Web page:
The San Diego City Council and Mayor Faulconer must acknowledge that SDSU West provides something more than a retail opportunity (stressed by FS Investors) and the associated minimum wage/low paying jobs.  Does San Diego want or need another Fashion Valley?  SDSU West is an investment in not only SDSU’s ability to absorb a student population increase of 50% by 2030, but also employment opportunity for professors, researchers, university administration and support as well as the continued education of what becomes a legion of California taxpayers.  Nothing beats a solid base of taxpayers in maintaining not only a city or region, but also the financial vitality of a state.  Would San Diego citizens rather enjoy the benefit of university based jobs paying between $40,000 to $125,000+ annually or the thrill of minimum wage moans of young adults stuck in the vortex of low paying jobs?  Kevin Acee’s 11/3/17 UT article sums the choice nicely:  “My sole desire is to see whatever is done on the property be the best for San Diego’s economic and cultural advancement . . .”  Indeed.

As for the money to develop the area and football stadium, SDSU currently sits on $150 million, an amount of money that needs to increase.  The university recently completed a ten-year fund-raising effort that resulted in $815 million for all things Aztecs.  SDSU administration and alumni have substantial fund raising skills.  The school can issue construction bonds to cover some costs.  Stadium and field (always separate the two) naming rights will generate significant sums of money for the school to payoff said bonds.  In addition to generous current and, no doubt, future donors, SDSU can use funds from the Campanile Foundation to assist in developing SDSU West.  Too many San Diego citizens forget that SDSU continues to undergo impressive physical change on campus.  Money is found for priority campus projects.  Money will be found for SDSU West.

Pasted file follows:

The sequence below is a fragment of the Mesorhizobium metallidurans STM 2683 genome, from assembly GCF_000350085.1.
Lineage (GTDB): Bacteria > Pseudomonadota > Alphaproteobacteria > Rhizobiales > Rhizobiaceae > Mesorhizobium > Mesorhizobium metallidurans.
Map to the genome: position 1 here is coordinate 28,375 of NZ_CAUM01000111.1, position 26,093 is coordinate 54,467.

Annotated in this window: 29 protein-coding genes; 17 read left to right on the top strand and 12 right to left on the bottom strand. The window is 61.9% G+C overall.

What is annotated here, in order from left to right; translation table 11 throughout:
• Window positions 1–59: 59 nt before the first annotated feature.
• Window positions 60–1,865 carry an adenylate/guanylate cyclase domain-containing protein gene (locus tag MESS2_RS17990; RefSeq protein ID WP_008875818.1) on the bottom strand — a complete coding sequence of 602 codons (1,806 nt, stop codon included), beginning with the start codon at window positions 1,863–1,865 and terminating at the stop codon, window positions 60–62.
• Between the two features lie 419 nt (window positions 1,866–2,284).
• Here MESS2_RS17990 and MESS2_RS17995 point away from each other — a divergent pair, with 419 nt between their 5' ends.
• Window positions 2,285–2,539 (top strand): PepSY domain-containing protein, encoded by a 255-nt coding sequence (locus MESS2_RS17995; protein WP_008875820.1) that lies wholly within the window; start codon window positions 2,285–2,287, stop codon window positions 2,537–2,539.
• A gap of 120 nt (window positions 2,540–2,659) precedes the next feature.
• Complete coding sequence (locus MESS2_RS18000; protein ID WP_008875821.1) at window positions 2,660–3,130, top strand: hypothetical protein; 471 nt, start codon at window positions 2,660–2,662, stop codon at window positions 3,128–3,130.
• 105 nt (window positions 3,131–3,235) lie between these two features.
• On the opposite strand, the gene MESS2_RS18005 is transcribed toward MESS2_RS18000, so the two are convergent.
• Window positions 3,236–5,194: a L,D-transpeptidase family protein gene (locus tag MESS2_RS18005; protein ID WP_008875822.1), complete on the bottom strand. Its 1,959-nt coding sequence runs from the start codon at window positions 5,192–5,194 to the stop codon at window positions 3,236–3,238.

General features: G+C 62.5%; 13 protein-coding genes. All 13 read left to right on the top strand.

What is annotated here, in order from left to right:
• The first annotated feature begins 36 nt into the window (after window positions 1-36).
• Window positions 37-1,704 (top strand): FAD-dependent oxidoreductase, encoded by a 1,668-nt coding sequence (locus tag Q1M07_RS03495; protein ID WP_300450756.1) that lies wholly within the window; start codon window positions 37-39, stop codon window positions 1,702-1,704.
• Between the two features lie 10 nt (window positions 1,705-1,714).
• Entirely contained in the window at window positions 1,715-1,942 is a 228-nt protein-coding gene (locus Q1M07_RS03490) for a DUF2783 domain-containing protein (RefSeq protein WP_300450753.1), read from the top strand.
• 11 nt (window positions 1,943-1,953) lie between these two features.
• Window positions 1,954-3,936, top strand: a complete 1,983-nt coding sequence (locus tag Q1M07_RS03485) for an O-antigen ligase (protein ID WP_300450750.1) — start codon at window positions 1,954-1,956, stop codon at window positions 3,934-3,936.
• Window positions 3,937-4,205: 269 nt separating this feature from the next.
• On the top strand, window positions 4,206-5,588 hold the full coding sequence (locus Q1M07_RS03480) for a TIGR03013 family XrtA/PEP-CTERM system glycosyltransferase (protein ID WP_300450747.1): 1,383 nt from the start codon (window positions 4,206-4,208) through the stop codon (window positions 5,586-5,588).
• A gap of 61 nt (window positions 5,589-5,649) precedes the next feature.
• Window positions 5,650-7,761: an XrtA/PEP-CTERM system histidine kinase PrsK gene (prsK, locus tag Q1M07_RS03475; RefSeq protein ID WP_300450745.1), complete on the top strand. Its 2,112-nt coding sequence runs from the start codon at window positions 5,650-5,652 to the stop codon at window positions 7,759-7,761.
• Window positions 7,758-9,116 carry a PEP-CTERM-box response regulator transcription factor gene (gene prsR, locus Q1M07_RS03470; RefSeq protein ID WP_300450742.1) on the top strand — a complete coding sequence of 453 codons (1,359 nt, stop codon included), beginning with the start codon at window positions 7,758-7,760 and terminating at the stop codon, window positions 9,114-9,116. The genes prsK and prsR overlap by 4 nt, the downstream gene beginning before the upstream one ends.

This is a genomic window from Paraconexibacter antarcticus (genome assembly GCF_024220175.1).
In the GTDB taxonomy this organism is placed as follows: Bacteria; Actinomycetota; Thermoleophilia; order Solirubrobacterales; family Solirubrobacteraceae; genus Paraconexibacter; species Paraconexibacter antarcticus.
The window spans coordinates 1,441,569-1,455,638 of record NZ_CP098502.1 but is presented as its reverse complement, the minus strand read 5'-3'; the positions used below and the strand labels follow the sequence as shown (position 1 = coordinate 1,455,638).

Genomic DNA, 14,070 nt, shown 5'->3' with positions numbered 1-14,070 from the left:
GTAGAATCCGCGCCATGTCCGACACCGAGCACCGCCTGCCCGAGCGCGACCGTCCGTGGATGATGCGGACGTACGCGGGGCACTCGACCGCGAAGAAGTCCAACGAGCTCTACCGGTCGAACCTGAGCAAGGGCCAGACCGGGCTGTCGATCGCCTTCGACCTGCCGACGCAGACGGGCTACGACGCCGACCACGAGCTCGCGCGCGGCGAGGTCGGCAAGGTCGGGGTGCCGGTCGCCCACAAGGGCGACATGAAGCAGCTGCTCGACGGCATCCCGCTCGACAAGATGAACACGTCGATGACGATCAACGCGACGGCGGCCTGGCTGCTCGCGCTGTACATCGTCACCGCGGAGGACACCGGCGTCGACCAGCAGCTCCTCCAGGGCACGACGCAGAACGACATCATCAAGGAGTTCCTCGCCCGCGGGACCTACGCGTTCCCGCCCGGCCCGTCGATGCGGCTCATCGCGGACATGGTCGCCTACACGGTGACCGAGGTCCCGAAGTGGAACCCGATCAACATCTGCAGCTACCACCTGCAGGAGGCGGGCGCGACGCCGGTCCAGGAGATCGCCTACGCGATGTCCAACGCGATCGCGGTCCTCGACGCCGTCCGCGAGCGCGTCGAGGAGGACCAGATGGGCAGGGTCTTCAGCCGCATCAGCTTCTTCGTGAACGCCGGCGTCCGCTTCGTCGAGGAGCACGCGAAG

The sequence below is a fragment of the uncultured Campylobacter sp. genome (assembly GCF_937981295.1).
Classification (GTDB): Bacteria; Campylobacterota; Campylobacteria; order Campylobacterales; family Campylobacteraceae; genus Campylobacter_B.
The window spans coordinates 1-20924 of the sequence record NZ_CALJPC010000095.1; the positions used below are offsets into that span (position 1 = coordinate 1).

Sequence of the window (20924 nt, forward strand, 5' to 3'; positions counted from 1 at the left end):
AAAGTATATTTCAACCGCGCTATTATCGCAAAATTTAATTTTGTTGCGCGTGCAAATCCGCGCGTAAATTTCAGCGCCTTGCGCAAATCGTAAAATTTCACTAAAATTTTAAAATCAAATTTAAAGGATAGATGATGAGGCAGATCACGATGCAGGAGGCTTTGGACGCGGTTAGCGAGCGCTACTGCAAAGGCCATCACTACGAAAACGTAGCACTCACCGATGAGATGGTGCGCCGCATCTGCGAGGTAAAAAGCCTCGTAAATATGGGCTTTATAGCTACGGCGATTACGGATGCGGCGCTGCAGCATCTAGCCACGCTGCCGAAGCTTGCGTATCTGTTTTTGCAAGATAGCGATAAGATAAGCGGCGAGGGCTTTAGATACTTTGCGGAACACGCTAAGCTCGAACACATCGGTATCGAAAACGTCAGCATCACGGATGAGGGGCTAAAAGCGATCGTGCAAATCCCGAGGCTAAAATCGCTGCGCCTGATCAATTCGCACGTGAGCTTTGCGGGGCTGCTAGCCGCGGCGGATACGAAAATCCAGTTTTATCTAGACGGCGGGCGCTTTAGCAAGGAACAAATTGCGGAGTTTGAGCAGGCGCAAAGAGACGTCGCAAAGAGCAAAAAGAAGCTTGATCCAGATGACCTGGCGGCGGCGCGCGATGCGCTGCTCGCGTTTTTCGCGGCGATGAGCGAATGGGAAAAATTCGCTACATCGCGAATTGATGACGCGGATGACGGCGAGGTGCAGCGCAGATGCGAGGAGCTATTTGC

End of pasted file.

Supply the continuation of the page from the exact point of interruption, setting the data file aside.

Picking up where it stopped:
The next time you drive past SDCCU (I prefer the Murph), would you rather see a university or a retail outlet in its place?

 

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The San Diego Union Tribune has published seven articles on the relationship between FS Investors and SDSU during the month of March (or as of this writing 3/26/17).  Much has been reported and debated in the articles written by Kevin Acee, Mark Zeigler, Roger Showley and Tom Krasovic.  Less, Acee’s 3/24 piece, the reporting has been fair and balanced.

As an Aztec alumnus (oh, alliteration!), I begin and end my decision making with “What works best for SDSU?” as applies to all things Soccer City.  Soccer City and FS Investors is plan B for the university.  I want to discuss plan A.

Plan A is the idea proposed by the university via athletic director, John David Wicker, and Campanile Foundation chair, Jack McGrory, that centers on SDSU buying or leasing approximately 47 acres of the Qualcomm site to build SDSU West and a football stadium.

The seven point plan presented by the university is admittedly thin on particulars, especially financial considerations, but at the very least the general idea of what SDSU wants to do with the acreage is easy to understand.  12 of the 47 acres (that’s 25% of the total land purchase/lease) is devoted to the long treasured Aztec football stadium.  The other 75% of the land is dedicated to SDSU West.  I find fair to assume that SDSU will develop the 35 acres along the model of current College Avenue campus expansion meaning the inclusion of retail space accompanying lab and classroom construction.